Neutered male cats still possess strong territorial instincts, however, compared to intact cats that defend areas around the home and continue seeking opportunities to expand their territory, neutered cats, especially those that are kept indoors, defend their living space inside the household. If another cat breaches this territory, the neutered cat won’t hesitate to defend it by fighting.
The frequency of fighting generally depends on how many cats there are in the household, particularly the presence of intact and dominant male cats. Female cats also possess this territorial instinct and will also get in fights with other cats to defend established territory.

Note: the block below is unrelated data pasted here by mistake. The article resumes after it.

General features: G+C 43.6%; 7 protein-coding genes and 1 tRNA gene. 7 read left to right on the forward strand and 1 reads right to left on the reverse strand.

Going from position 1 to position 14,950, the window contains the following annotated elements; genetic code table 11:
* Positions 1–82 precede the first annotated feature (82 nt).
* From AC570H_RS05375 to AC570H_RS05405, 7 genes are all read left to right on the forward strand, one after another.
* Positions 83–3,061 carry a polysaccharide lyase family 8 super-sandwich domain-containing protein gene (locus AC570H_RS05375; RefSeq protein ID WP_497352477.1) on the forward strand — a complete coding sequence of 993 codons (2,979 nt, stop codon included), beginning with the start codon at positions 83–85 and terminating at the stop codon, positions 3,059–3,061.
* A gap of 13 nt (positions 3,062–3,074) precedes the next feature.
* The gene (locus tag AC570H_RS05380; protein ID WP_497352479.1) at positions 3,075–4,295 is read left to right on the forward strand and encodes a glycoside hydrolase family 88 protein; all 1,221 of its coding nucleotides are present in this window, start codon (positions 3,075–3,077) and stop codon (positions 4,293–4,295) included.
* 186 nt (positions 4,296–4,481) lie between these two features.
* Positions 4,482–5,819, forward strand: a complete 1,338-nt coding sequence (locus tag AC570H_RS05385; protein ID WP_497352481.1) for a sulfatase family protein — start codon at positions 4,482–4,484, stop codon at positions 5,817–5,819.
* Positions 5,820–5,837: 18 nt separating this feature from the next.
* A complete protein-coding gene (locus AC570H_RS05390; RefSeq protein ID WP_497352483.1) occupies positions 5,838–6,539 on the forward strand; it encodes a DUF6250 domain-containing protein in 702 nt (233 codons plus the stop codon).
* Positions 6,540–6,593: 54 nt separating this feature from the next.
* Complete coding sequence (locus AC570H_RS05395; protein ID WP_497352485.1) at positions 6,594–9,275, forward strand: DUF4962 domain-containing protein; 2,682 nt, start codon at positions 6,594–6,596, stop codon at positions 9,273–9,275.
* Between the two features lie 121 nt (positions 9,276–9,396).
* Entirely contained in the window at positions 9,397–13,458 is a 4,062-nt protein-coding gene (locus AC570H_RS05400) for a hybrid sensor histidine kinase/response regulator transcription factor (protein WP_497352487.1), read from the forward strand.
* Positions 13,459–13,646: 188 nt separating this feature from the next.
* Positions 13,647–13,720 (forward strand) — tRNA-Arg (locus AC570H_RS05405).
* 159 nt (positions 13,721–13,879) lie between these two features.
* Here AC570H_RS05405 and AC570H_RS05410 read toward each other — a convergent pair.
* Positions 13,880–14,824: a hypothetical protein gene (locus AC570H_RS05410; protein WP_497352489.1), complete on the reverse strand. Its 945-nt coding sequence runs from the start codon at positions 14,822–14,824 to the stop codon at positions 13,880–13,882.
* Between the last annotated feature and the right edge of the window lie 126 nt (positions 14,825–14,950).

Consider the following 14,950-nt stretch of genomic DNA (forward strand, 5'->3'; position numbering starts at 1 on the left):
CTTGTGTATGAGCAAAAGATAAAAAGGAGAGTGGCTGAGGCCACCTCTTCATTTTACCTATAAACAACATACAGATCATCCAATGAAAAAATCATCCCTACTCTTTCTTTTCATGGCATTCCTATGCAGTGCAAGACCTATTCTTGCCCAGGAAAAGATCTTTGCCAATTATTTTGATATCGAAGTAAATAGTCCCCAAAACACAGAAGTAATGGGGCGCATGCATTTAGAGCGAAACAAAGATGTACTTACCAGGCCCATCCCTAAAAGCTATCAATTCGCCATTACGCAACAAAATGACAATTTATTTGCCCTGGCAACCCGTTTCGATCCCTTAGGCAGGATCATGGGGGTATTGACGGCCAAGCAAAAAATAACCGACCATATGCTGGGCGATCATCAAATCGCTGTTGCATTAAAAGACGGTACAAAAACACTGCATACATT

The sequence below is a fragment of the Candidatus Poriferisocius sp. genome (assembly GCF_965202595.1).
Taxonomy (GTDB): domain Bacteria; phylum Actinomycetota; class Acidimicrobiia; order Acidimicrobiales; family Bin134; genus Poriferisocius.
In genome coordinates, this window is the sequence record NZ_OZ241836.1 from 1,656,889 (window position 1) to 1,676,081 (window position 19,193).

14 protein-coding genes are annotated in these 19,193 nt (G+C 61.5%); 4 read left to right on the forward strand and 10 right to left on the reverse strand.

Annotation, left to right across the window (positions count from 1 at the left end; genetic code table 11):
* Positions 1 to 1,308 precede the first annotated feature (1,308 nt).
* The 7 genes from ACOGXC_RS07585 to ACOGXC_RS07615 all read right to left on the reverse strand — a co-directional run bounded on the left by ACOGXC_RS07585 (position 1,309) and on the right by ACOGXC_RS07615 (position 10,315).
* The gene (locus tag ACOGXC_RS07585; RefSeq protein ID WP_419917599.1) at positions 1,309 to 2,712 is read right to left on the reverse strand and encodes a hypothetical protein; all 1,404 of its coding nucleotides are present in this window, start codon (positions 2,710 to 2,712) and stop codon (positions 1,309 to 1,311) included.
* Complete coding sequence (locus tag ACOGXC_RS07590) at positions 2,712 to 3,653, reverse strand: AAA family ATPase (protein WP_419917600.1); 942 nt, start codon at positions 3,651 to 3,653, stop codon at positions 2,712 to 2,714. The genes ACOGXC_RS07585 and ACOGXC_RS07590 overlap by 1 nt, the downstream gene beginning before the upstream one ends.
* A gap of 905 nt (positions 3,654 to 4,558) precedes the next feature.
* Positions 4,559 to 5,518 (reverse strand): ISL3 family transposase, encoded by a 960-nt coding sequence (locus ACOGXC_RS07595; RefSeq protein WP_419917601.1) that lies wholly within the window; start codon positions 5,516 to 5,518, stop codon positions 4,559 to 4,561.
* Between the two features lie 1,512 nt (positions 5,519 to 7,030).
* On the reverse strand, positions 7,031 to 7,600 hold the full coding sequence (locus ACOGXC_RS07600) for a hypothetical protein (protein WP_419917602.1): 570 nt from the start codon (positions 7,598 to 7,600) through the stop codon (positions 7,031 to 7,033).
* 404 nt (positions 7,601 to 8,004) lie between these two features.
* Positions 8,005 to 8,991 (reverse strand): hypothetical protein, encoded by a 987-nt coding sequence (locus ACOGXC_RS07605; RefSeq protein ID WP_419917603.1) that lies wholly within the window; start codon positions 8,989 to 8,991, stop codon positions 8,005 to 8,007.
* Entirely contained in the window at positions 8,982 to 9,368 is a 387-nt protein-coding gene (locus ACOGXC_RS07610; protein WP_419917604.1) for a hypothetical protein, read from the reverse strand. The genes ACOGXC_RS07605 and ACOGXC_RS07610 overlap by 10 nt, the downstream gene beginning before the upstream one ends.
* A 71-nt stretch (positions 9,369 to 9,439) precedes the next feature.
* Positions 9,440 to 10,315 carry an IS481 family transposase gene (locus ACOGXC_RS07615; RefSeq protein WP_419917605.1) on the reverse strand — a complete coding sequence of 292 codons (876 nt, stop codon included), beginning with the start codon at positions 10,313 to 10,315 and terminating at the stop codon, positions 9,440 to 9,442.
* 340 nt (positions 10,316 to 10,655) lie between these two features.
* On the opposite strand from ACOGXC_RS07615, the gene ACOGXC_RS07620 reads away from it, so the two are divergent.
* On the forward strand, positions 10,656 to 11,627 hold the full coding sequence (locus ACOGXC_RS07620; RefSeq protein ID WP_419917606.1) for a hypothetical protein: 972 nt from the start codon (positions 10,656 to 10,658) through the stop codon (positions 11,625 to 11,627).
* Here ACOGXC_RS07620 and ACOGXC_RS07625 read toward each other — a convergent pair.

During fights, one or both cats often end up with puncture wounds. At first glance, you may not see any bite marks, but when you take a closer look, you will find small puncture wounds which are far more serious than surface wounds. The surface of puncture wounds can heal very quickly but the risk of infection within the wound is very much present. The most common sites of bite wounds are on the cat’s head, forelimbs, or base of the tail.
Here are a few pet’s care tips to help you.